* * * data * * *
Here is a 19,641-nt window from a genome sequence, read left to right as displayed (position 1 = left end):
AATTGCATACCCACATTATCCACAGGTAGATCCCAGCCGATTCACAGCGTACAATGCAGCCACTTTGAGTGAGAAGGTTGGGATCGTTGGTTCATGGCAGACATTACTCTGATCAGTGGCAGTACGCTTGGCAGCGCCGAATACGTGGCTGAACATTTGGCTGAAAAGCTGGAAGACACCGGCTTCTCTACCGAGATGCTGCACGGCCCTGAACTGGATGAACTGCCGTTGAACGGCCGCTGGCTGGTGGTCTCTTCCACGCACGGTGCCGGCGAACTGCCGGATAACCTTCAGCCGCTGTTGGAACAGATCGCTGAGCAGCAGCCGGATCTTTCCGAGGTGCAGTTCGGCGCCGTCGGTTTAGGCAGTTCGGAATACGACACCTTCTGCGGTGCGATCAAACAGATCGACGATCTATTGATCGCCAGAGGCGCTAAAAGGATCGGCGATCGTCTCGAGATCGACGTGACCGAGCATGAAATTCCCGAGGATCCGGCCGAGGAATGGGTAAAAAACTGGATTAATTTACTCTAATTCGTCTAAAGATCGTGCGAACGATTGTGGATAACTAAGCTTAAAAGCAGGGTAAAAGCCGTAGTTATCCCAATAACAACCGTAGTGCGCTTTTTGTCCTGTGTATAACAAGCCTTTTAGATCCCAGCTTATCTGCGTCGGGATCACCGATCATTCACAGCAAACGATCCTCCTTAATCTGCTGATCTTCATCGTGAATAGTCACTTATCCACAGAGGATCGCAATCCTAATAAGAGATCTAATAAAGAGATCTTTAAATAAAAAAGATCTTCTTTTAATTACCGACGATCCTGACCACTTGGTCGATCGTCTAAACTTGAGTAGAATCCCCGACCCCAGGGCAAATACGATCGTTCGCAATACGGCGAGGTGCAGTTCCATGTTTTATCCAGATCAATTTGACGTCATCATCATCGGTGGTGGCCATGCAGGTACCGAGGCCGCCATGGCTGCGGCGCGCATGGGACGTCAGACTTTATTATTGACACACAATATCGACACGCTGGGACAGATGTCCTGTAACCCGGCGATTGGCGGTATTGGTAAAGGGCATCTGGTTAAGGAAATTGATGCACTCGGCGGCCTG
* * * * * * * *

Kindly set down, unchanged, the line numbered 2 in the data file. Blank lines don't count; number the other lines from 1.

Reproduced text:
AATTGCATACCCACATTATCCACAGGTAGATCCCAGCCGATTCACAGCGTACAATGCAGCCACTTTGAGTGAGAAGGTTGGGATCGTTGGTTCATGGCAGACATTACTCTGATCAGTGGCAGTACGCTTGGCAGCGCCGAATACGTGGCTGAACATTTGGCTGAAAAGCTGGAAGACACCGGCTTCTCTACCGAGATGCTGCACGGCCCTGAACTGGATGAACTGCCGTTGAACGGCCGCTGGCTGGTGGTCTCTTCCACGCACGGTGCCGGCGAACTGCCGGATAACCTTCAGCCGCTGTTGGAACAGATCGCTGAGCAGCAGCCGGATCTTTCCGAGGTGCAGTTCGGCGCCGTCGGTTTAGGCAGTTCGGAATACGACACCTTCTGCGGTGCGATCAAACAGATCGACGATCTATTGATCGCCAGAGGCGCTAAAAGGATCGGCGATCGTCTCGAGATCGACGTGACCGAGCATGAAATTCCCGAGGATCCGGCCGAGGAATGGGTAAAAAACTGGATTAATTTACTCTAATTCGTCTAAAGATCGTGCGAACGATTGTGGATAACTAAGCTTAAAAGCAGGGTAAAAGCCGTAGTTATCCCAATAACAACCGTAGTGCGCTTTTTGTCCTGTGTATAACAAGCCTTTTAGATCCCAGCTTATCTGCGTCGGGATCACCGATCATTCACAGCAAACGATCCTCCTTAATCTGCTGATCTTCATCGTGAATAGTCACTTATCCACAGAGGATCGCAATCCTAATAAGAGATCTAATAAAGAGATCTTTAAATAAAAAAGATCTTCTTTTAATTACCGACGATCCTGACCACTTGGTCGATCGTCTAAACTTGAGTAGAATCCCCGACCCCAGGGCAAATACGATCGTTCGCAATACGGCGAGGTGCAGTTCCATGTTTTATCCAGATCAATTTGACGTCATCATCATCGGTGGTGGCCATGCAGGTACCGAGGCCGCCATGGCTGCGGCGCGCATGGGACGTCAGACTTTATTATTGACACACAATATCGACACGCTGGGACAGATGTCCTGTAACCCGGCGATTGGCGGTATTGGTAAAGGGCATCTGGTTAAGGAAATTGATGCACTCGGCGGCCTG